this offering especially at heavier weights than me. My hats off to
Paratoys for a unique steering solution. It doesn’t have as wide a speed
range as some but would be very competitive in the right hands.
-Jeff Goin, USPPA President
Jeff Goin’s Velocity Recon review on Foot Flyer
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I recently got back from Salton Sea- this is always one of my favorite
fly-ins. Warm, all-day flying is something we Midwesterners don’t get
much in the winter. It’s a large fly-in, and that comes with it’s own
challenges (especially for new pilots), but it’s also exciting to fly
with so many friends. The site is now very well manicured; it was a
little rough last year, but a lot of work has gone into it, and it’s
quite nice now.
Like a fool, I chopped a cell out of my leading edge on my wing while I
was launching to fly back from breakfast. Fortunately, Michele Danielle
was there and got it fixed for me for super cheap, on-site, and right
away. The repair was so good, you couldn’t even tell. You’re wonderful,
Going to Slab City was an unusual treat (I even made a new friend!)
Salvation Mountain was interesting as well, if not bizarre. Usually, I
like to make the Canyon run in the morning/evening (in low wind only)
and a field trip to Glamis Dunes, generally on the last night with my
buddies. Because of the strong winds, Saturday was a no-fly day, and
most of Sunday was as well. Nonetheless, Sunday evening turned out to be
some really nice flying. The day ended with burly steaks and friends
around the campfire. I had a great time. Thanks to Mike and the Paratoys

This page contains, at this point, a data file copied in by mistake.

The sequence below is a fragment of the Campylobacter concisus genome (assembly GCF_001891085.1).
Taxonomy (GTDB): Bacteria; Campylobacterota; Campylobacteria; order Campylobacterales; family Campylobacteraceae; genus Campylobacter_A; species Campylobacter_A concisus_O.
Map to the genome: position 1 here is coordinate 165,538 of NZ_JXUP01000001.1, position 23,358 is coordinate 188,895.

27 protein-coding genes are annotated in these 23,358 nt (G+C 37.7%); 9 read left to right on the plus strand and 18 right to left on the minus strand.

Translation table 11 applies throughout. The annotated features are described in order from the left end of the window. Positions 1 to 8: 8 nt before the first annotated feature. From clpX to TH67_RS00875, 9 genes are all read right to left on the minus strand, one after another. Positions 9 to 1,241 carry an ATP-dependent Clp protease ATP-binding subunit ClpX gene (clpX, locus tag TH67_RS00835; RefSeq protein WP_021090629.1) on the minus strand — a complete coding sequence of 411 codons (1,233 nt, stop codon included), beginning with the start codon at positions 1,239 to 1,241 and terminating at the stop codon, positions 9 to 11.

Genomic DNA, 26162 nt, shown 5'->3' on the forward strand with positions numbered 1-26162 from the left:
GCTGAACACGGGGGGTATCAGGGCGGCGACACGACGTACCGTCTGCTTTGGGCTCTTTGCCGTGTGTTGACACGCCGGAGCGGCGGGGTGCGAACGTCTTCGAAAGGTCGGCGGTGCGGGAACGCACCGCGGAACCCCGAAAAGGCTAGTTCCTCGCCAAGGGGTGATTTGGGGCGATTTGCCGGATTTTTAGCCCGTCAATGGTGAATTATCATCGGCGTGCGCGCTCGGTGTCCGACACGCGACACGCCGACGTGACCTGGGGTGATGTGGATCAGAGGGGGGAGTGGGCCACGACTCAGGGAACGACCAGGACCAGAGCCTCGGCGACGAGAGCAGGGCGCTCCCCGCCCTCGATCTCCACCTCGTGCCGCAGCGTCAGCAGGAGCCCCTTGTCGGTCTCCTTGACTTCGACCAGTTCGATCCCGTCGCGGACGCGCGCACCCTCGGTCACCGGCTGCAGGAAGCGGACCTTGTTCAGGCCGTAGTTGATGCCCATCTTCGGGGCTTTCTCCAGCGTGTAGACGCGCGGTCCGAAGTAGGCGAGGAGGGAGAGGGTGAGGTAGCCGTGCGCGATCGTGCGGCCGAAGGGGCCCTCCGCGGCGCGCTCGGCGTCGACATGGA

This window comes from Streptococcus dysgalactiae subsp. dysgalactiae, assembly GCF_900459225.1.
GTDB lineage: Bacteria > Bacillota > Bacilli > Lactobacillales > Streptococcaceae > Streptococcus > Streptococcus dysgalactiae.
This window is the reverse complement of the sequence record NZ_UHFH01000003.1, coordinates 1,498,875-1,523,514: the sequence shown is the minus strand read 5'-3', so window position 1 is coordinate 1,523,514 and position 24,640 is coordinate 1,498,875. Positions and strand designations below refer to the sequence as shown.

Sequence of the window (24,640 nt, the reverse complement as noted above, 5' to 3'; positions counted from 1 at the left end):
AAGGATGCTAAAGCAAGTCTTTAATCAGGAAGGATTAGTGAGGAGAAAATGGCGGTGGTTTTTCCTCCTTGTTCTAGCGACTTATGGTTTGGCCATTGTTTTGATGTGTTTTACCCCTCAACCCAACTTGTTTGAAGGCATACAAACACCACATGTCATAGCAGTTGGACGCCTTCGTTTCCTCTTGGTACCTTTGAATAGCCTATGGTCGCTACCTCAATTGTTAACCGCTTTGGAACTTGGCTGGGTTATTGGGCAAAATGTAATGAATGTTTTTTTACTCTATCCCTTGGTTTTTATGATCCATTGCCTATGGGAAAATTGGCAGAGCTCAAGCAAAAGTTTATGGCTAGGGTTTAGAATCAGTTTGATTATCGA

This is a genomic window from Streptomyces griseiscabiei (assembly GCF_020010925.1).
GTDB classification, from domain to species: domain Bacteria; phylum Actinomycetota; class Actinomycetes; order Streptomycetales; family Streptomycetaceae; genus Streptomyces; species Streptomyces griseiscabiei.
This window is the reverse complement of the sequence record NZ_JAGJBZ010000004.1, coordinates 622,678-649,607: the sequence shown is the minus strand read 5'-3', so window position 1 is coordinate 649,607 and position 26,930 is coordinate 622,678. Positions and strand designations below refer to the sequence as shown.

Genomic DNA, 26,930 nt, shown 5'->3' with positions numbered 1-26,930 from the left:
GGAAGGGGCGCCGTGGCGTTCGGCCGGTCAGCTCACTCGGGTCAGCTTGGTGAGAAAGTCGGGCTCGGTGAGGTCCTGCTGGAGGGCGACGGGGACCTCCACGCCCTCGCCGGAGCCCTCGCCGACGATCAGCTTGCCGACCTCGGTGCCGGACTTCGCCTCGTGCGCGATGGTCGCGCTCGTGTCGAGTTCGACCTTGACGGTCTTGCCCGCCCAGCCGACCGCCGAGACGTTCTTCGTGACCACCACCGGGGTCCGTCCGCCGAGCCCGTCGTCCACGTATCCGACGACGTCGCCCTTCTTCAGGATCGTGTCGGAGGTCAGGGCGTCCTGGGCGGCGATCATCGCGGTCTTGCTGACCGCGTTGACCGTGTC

crew for putting on this great event. Lord knows, I know how much
trouble a mid-sized fly-in is to put on…
Wing Review: 22m Paratoys Recon
I always try to fly new wings at fly-ins, but the only new one I got to
try this year was the Recon. Ray McMahon generously offered up the new
Dudek Hadron to try, and I was going to, but the weather didn’t
cooperate before he left. He promised to bring it out for the Indy Air
Hogs fly-in this year; I’m looking forward to trying it. On to the
First off, I should say that I normally fly a MacPara Spice 22, so
that’s the basis for my handling comparisons. I launched the Recon in
low wind; probably 2-3 mph. It came up very easily (which surprised me,
being a reflex and all) and it almost overshot me. I did some quick
upwind/downwind speed tests, and came to estimates of 30mph (trim slow)
and 33mph (trim fast): note, my all-up weight is about 255 lbs. The
speed estimates are close, but I could have been more thorough.
Honestly, I was more anxious to see how the wing handled. The brake
toggles have this cool feature where there is a nested (small) toggle
inside the main brake toggle. This nested toggle is used for high
performance steering, and is suggested for trims slow or fast. With
trims fast and full speed bar, you’re only supposed to use the tip
steering, which is another control. The steering controls, while
unusual, were really cool- very innovative. The nested toggle controls
just the outside 5′ or so of the trailing edge, and wow, does it
respond. I mean right now.
This wing handled very similar to my Spice, which I consider the Porsche
of motoring paragliders. It responded quickly, went into a steep dive
when you wanted it to, and didn’t seem to roll oscillate. I really liked
it. And this coming from someone who never really liked a Paratoys wing.
I thought this wing was kick-ass. I really wish I’d gotten to try the
Dudek Hadron so I could have compared them, but alas, it wasn’t in the
cards. So now I can say that I’ve finally flown a reflex wing that I
really liked. I will also say this: this wing is not for beginners. The
very responsive handling combined with the complexity of the additional
steering controls would be too much for a newbie. But for an
intermediate or advanced pilot- yeah, this is a winner.
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I got to fly the Recon as it was being demoed by my friend, David
Jackson, a reflex Dudek Nucleon pilot. The Velocity dealer, Michael
Mixer, told us all kinds of great things about the Recon but I’ve heard
all that hype before so it went in one ear and out the other. Finally,
after having my fill of all the BS, I figured I’d shut this guy up and